Extracellular Matrix and Cytoskeletal Regulation of Cardiac Aging: Insights from Drosophila melanogaster
- Author(s): Sessions, Ayla Opal-marie
- Advisor(s): Engler, Adam J
- et al.
The main purpose of this dissertation was to identify and characterize how both internal and external remodeling of the cardiomyocyte affects contractility with age. Not only can substructures within the cardiomyocyte, i.e. the cytoskeleton, remodel with age affecting longitudinal force transduction, but external structures within the basement membrane can remodel, affecting lateral force transduction. Both inherently change how cardiomyocytes sense and respond to their environment. Specifically, changes to either means of mechanosensing can lead to pressure or volume overload induced hypertrophy of cardiomyocytes resulting in heart failure. Recent work has been aimed at distinguishing which age-related molecular changes help sustain function over time (physiological aging) versus those that directly lead to impairment in cardiac function (pathological aging). In terms of many organ structures, aging has typically been thought of as the accumulation of damage or insults over time, but in the heart, where regeneration is minimal, these age-related changes may help cardiomyocytes compensate for loss in numbers as well as increased stress with age. A complete understanding of cardiac molecular remodeling is imperative if we are to understand the complex nature of age-related cardiac decline to design better treatments or utilize inherent beneficial mechanisms to improve cardiac function with age.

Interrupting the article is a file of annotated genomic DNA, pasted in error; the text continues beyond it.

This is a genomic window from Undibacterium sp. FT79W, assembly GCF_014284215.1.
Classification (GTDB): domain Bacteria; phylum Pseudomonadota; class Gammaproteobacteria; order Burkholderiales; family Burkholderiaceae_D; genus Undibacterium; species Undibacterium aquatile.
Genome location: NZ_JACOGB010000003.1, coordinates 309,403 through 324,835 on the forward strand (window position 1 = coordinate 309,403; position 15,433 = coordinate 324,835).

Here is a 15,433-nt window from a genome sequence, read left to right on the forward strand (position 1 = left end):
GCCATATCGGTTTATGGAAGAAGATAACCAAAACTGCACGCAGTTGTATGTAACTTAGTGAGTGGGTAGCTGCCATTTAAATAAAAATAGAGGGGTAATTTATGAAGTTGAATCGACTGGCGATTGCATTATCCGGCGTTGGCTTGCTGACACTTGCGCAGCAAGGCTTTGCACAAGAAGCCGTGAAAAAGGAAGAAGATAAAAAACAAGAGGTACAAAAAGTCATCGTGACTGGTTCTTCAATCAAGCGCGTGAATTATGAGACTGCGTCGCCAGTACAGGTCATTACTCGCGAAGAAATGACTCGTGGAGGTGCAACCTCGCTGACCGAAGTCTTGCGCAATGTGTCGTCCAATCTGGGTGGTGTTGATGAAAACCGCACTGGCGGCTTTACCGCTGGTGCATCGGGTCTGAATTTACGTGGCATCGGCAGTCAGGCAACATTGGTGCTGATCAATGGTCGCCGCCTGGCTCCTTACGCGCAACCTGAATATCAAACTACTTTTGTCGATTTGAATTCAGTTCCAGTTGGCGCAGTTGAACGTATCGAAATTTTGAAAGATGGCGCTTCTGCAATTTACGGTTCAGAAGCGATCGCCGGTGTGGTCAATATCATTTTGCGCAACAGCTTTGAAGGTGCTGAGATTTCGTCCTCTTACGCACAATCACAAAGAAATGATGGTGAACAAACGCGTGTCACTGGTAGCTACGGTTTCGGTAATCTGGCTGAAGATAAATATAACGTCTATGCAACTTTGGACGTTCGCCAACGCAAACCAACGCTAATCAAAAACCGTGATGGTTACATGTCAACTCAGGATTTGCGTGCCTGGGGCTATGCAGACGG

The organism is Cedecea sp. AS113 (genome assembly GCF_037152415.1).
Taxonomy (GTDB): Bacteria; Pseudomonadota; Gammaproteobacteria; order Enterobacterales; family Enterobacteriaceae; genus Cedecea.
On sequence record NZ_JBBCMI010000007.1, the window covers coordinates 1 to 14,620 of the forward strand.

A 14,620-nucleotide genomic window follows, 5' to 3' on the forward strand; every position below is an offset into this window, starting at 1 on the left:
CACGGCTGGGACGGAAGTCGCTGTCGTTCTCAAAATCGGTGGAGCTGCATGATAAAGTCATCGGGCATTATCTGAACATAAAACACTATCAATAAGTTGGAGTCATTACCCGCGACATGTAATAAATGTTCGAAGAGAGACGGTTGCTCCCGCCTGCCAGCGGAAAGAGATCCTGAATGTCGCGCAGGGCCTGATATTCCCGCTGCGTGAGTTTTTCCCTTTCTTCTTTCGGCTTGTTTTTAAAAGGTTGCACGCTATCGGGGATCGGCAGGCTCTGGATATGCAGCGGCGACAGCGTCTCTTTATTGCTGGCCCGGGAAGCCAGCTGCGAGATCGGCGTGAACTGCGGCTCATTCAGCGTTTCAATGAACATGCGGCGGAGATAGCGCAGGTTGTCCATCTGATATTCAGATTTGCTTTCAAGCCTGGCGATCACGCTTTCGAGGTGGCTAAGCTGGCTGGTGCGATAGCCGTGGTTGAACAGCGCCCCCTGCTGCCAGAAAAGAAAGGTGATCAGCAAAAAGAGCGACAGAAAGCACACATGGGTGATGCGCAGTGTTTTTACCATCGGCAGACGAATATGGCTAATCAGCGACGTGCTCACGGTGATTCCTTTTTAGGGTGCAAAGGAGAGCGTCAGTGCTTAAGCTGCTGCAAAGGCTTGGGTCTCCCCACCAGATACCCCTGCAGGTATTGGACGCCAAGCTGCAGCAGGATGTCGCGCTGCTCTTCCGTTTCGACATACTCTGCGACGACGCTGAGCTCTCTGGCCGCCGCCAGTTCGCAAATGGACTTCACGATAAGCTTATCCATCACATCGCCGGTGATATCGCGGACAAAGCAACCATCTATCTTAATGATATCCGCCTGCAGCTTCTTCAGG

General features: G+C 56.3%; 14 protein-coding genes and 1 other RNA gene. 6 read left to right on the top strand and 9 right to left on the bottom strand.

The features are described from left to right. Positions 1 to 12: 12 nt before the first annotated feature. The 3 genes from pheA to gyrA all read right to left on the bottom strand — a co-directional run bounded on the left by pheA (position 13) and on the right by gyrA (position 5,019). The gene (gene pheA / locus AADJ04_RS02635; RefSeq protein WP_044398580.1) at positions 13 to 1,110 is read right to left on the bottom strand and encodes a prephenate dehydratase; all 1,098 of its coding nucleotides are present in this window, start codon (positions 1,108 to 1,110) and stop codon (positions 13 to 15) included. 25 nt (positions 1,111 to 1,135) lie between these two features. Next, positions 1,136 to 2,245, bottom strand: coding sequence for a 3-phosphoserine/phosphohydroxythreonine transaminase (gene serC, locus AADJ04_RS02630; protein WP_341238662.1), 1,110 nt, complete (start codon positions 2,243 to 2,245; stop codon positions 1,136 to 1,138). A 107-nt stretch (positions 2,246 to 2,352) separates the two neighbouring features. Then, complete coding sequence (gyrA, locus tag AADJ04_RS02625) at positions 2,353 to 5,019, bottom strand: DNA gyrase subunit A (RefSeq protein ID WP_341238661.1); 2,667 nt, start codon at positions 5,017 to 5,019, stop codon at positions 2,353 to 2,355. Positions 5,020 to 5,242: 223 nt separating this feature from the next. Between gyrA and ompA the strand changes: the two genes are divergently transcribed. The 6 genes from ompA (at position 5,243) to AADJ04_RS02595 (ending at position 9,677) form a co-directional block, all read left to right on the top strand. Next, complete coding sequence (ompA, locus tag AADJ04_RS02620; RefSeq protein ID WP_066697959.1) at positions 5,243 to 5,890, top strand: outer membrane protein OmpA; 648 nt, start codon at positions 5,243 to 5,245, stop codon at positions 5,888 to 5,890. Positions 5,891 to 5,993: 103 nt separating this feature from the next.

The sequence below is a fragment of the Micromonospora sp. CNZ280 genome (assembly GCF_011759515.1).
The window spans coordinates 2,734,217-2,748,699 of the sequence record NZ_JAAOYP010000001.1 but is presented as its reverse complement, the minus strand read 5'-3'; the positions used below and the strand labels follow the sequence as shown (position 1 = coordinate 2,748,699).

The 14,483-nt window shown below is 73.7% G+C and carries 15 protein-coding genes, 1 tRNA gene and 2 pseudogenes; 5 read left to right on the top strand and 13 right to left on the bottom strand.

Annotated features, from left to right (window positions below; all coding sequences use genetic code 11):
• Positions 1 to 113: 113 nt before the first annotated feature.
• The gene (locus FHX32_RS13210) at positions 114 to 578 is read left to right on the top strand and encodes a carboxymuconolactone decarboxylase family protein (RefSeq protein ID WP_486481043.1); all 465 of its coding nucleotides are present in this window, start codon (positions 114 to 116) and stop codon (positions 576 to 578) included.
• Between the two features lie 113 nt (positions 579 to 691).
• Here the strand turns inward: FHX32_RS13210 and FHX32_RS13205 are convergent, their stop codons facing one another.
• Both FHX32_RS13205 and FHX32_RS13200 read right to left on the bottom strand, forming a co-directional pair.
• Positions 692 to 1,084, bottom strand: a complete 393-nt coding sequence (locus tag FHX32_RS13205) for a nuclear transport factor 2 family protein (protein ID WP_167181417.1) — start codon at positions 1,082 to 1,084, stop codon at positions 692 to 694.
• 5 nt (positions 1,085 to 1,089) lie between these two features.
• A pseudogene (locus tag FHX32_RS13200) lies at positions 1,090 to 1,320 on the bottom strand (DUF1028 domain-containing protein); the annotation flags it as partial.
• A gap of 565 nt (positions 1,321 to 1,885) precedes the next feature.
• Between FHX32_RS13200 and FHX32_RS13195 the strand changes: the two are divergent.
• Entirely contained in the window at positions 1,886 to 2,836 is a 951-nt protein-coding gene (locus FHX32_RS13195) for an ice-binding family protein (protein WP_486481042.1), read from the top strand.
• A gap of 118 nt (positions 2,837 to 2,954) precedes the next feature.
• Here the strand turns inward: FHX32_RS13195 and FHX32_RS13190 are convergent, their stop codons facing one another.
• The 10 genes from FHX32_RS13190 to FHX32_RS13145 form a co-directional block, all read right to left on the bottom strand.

For this PhD dissertation, I began searching for conserved components of cardiac aging in Drosophila melanogaster, a rapidly aging and genetically homologous organism with a simple heart structure. I identified two substructures, basement membrane and cytoskeleton that in flies recapitulated age-related remodeling observed in rats and monkeys. First, I examined basement membrane remodeling which has experienced very little study outside of development. Using the Drosophila genetic toolbox, we employed a UAS-GAL4 system to knockdown basement membrane genes Laminin and Collagen IV that experienced upregulation with age in other models, and were overexpressed in our wildtype fly line that exhibits diminished cardiac function. These studies proved for the first time, the direct link between basement membrane remodeling and cardiac function, and showed that downregulating Laminin and Collagen IV in a genetic background in which they are overexpressed correlates with an improvement in contractility, fractional shortening, and lifespan.
I also identified age-related Vinculin upregulation and recruitment to intercalated discs and costameres in cardiomyocytes as a conserved phenotype between flies, rats, and monkeys. By employing Drosophila melanogaster, to further interrogate the mechanical impact this upregulation was having in the heart, I overexpressed Vinculin in the fly hearts using the Gal4-UAS system and performed Myosin Heavy Chain knockdown with Vinculin overexpression rescue experiments. These data revealed that Vinculin overexpression correlated with significant improvements in contractile velocities, fractional shortening, and relative power produced. By performing transmission electron microscopy on these hearts, I showed that the myofibrils in hearts overexpressing Vinculin experience improved crystallinity which could explain the improved contraction observed. I also examined what effect improved cardiac output in flies overexpressing Vinculin had on organismal metabolism and healthspan since these changes impacted a highly metabolic organ integral to nutrient delivery. Through whole fly mass spectrometry, we found significant age-related accumulation of metabolites in flies overexpressing Vinculin in the heart in addition to improved organismal fitness with age. These data suggest that a cardiac specific cytoskeletal perturbation can significantly impact systemic metabolic homeostasis and alter age-related metabolism improving healthspan as well as lifespan. Taken together this research points to the effectiveness of the Drosophila model to study the mechanics of cardiac aging and to find conserved mechanisms that either help or hinder cardiac function so that we may target these to promote healthier aging.